[Image: Philadelphia’s Logan neighborhood, via Google Maps].

On a work trip to Philadelphia last week, I learned about the city’s semi-evacuated Logan neighborhood. As you can see in the satellite view, above, a huge swath of the neighborhood was emptied of its residents, their buildings torn down—because the ground there is not really ground at all, but “an unstable foundation of cinder and ash on a creek bed.”

As the New York Times reported back in 1989, “row houses listed at angry angles, sidewalks were crumbled and the ground seemed no more steady than the nerves of the residents… The houses are sinking, officials say, because the soil is shifting.”

“Some parts of vacant houses, like front porches or walls, have collapsed on their own,” we read, as if the neighborhood had become a slow, gridded sea of unspectacular but relentless subterranean motion. Some houses took on the form of scuttled ships: “Some sag. Some list. Some lean into each other, Corinthian columns askew. One front porch juts upward, like the prow of a galleon. In some homes, the tilt is so bad it looks as if dishes would slide off the dinner table.”

[Image: The empty streets of Logan, via Google Street View].

Unsurprisingly, the results were often nightmarish. Houses were “constantly flooded by raw sewage” from leaking pipes. Gas lines exploded. Or this, also from the New York Times:

Elizabeth Stone, a secretary who has lived in Logan for 15 years with her husband and three children, said she moved her washing machine from the basement to her kitchen because the basement floor was caving in. Her dryer is still down there, but she will not go in the basement because she is afraid the floor will collapse. Besides, she said, there are rats down there and there seem to be more of them in the neighborhood because of shifting foundations.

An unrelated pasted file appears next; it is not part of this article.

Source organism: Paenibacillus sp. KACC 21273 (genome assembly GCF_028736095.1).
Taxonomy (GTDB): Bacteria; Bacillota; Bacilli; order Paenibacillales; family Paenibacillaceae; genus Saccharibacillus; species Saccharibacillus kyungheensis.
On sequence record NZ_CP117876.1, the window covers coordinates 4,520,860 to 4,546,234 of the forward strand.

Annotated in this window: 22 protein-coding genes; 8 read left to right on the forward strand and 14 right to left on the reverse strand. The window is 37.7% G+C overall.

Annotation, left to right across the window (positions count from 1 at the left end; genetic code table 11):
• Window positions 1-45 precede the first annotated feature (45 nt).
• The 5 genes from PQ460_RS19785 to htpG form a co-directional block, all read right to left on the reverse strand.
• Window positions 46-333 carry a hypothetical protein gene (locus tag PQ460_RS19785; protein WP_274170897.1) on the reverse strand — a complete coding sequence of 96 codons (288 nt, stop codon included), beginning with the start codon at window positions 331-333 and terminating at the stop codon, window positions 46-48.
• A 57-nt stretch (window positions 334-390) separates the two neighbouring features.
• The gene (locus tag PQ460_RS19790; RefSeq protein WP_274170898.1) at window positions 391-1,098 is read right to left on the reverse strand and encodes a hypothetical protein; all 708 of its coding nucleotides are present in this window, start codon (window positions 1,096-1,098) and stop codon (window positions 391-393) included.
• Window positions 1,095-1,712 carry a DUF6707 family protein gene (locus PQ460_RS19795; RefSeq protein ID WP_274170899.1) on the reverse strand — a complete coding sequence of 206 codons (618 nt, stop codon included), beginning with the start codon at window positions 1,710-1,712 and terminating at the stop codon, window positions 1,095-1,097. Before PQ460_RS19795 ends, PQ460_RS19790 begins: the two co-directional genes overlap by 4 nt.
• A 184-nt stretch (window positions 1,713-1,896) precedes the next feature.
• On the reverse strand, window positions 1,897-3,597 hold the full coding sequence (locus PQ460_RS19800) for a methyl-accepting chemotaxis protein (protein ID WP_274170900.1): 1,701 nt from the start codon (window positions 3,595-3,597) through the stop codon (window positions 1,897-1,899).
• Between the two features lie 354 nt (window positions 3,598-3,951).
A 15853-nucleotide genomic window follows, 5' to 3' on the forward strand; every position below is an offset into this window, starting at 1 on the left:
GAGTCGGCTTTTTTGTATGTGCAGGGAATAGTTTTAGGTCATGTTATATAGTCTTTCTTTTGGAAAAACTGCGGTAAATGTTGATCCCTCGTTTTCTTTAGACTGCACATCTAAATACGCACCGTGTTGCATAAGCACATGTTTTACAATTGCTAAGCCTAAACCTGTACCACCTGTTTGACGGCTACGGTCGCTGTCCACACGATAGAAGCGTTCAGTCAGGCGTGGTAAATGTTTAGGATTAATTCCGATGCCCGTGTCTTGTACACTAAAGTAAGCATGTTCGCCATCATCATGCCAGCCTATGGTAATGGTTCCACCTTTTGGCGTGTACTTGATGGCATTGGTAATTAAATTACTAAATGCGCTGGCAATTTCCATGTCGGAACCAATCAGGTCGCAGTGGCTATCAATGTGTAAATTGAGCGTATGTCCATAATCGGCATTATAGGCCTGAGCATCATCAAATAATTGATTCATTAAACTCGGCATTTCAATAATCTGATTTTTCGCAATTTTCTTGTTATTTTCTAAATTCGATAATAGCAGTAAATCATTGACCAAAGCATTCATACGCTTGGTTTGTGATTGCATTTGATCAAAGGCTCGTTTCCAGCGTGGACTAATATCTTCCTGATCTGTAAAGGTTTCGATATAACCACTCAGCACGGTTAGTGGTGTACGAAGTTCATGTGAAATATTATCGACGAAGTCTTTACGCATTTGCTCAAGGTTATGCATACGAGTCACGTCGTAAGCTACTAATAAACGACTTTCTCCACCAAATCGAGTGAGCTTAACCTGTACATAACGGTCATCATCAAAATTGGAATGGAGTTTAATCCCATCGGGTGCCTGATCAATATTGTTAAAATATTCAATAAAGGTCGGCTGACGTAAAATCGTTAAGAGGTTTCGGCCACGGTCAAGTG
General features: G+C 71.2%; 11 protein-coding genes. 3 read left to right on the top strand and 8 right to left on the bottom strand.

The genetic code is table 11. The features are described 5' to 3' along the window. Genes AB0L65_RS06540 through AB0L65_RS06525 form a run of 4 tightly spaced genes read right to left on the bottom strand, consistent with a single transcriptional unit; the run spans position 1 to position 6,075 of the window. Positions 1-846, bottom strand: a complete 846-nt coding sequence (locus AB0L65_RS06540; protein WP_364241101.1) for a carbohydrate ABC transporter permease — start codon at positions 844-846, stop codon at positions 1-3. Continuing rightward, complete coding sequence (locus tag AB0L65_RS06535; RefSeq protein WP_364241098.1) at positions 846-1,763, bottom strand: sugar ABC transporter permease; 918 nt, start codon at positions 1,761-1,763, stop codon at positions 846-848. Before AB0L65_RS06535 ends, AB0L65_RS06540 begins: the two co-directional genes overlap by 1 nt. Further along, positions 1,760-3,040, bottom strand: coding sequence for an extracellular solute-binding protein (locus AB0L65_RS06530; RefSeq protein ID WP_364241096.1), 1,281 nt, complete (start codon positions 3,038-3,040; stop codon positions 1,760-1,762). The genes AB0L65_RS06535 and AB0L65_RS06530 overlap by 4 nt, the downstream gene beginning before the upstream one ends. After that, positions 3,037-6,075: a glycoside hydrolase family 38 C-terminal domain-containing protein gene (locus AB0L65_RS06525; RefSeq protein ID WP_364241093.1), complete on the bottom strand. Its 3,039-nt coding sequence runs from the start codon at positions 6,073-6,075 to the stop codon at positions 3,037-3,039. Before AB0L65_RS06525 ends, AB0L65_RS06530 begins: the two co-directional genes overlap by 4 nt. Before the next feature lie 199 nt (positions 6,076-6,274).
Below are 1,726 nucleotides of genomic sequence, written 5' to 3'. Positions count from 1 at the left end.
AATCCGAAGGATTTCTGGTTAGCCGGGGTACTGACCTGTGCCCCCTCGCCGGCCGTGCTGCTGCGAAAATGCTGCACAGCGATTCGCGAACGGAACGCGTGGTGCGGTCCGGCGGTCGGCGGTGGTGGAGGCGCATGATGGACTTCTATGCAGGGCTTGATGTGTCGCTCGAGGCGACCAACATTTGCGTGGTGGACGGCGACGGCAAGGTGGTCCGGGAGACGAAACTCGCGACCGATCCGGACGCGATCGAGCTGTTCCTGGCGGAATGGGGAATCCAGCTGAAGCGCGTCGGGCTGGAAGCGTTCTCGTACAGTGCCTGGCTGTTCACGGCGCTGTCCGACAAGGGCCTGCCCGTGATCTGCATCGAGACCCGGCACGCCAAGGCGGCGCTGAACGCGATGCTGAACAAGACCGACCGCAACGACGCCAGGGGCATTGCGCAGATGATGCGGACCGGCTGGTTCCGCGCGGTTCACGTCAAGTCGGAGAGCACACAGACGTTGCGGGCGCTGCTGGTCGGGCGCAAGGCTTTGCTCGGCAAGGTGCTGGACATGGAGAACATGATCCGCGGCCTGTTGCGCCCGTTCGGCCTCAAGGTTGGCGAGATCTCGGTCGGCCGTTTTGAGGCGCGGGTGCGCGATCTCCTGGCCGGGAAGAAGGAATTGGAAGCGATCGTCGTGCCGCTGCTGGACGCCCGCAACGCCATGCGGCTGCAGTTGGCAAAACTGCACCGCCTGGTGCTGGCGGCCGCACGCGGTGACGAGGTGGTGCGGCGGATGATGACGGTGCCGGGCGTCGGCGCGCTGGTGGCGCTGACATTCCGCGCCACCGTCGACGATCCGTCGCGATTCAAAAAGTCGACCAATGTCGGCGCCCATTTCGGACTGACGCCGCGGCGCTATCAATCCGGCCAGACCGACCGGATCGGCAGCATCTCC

Perhaps the most evocative description, however, comes from a 2010 entry on the blog Philadelphia Neighborhoods.

A lone medical facility, run by Dr. Donald Turner, was never moved, receiving no help or financial aid from the city, which claimed it was somehow more stable than literally every other building around it. This, despite the fact that the ground has visibly buckled and the evacuated neighborhood around it became a magnet for crime.

In the late 1980s, when the removal of the houses commenced, [Dr. Turner’s] building was spared. “My building should have been one of the first to go,” he says. Houses sat directly next to and across the street from his office. “This whole street was houses!” he exclaims, pointing to a cement path that now sinks into an empty field.

As residents were moved out, the houses were left vacant and became hot spots for criminal mischief. When they were eventually torn down, things got even worse. Turner’s office fell victim to numerous crimes. “People have drilled through the ceiling and climbed in through the back window,” he explains, “they want pills, once one of them had a gun.”

Dr. Turner thus put up a rather apocalyptic sign proclaiming, “Mayor Goode Thought My White Friends Would Help Me.”

The real kicker, however, is this: “‘One time a cancer patient fell in a sinkhole,’ says Turner, ‘I thought they’d shut me down for sure.’”

They did not. The building, incredibly, is apparently still there.